Sunday, July 28, 2019

Habits Are Hard To Break

Once again I sat down, looked at the still unfinished 20 turn game on my table and thought: "I have not done what I thought I was doing. Instead, I've gone  even farther off course.".  Reset!

Simple scenario. Equal forces, 3 roads either side. Roll for entry point per division. Sieze an enemy road without losing any.

The original plan had been to write a ruleset with as little  regimental detail and as few artificial command mechanisms as I could but instead, with each tweak or rewrite I seemed to have slipped ever farther back down that well trodden road. So,  I opened up a blank document and began again.

I thought about what a revelation it had been 17 years ago when I first read Joe Morschauser and, after scoffing, tried playing his rules. Then I thought about how  much I had enjoyed, and been excited about, the games I had played using the very simple rules he inspired me to write. Rules which I had proceeded to regress until the rules were neither fast nor fun while convincing myself that I wasn't doing that at all. It comes I think from my early days, WRG and reading Charles Grant's books. The simpler Featherstone and Lawford and Young had been hastily put aside by the young man for more modern, detailed, scale conscious rules. Unlearning that approach has been a steep curve over the last years.

I reset the table, typed up a one page rules summary,  and started again.

Desperate Union counter attack repulsed with heavy losses.

This time I played 15 turns in about 3 hours and was able to declare a narrow Confederate minor victory. More than that, the advantage had swung back and forth but in the end it was player decisions not dice that decided the issue. (Mind you a last desperate Yankee charge might have come off against the odds if the dice had been kinder to them and turned the game to a draw.)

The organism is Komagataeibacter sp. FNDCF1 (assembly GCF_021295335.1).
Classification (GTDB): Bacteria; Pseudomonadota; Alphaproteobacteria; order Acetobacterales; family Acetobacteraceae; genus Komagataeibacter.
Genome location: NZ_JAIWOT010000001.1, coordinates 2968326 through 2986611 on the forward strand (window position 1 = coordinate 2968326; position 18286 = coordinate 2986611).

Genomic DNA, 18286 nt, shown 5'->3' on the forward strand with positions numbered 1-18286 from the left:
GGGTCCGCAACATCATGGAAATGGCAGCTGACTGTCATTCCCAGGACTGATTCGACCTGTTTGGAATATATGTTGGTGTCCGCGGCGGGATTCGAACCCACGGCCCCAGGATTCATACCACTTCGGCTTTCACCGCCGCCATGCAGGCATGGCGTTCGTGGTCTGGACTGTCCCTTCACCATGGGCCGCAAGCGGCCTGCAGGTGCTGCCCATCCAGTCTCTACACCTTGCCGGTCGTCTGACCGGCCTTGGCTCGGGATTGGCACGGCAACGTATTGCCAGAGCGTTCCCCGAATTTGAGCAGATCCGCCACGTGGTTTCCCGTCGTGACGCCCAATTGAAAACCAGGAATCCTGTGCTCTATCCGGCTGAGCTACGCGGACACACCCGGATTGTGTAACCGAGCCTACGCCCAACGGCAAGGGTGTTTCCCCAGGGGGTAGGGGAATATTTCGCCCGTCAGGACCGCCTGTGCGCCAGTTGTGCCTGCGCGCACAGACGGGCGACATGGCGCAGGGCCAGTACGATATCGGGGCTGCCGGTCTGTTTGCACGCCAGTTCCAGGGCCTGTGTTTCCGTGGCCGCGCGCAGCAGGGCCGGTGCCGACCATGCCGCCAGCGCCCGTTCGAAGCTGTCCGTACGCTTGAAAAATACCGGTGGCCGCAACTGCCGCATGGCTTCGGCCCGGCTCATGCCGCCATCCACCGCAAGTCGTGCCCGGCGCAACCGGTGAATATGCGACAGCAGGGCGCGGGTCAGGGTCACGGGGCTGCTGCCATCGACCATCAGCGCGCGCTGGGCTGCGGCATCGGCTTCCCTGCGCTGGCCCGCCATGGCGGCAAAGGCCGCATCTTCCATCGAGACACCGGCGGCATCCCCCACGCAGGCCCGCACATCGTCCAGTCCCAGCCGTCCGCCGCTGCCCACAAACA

So here's the one page rules:

Ross Fast PLay ACW QRS

Determine initiative My usual card initiative deck

Sequence of Play

A moves or  shoots
Resolve charges (Oops missed this phase when I was typing)
B moves or shoots
Resolve charges
Generals, Cav, Horse Arty 18” 
Inf, Arty 12”  
If with 6” of enemy no sideways move
1/2 speed  if maneuvering (fall back, sidestep, pass through,  etc) 
1/2 speed across delaying terrain, inf only in thick woods, swamp, steep rocky hills etc
Roads negate off road terrain for columns

Shooting: Shoot straight ahead. Units may change facing, unlimer etc and shoot. 
Inf: 2d6 per unit  6” @5,6 hits    
Cav: 2d6 per dismounted  unit. 6” @5,6 hits 
Arty 2d6 per gun  12” @4,5,6 hits, 36” @5,6 hits  
-1 vs cover
Support. A unit may pass up to 1/2 hits to an infantry unit within 1” to flank or up to 3” to rear. 
Rally Men! A Cdr may join one unit within 6” each turn and roll 1d6: 5,6=cancel 1  hit, 1=Cdr dead  

Charge Resolution: Both sides roll  2d6 per unit in contact, 4,5,6 hits     
-1 if attacking cover or an obstacle or if charged in flank.
Follow Me! A Cdr may join a unit in contact. Roll 1d6 5,6 = inflict 1 hit or cancel 1. 1=dead
Apply hits then if neither removed side that took most hits retreats. Charger may occupy ground. If tied charger falls back 1” (cav may dismount) or full move. (Player choice)

Unit Morale. 
Inf take 4 hits, Cav/Arty take 3 hits
+1 if Elite (crack/Veteran etc)
-1 if Green (demoralized etc).

One of the Union roads is blocked by Rebs. Not really controlled by either but adding in the shattered Union 2nd Division enough for a technical victory.


  1. Hi Ross,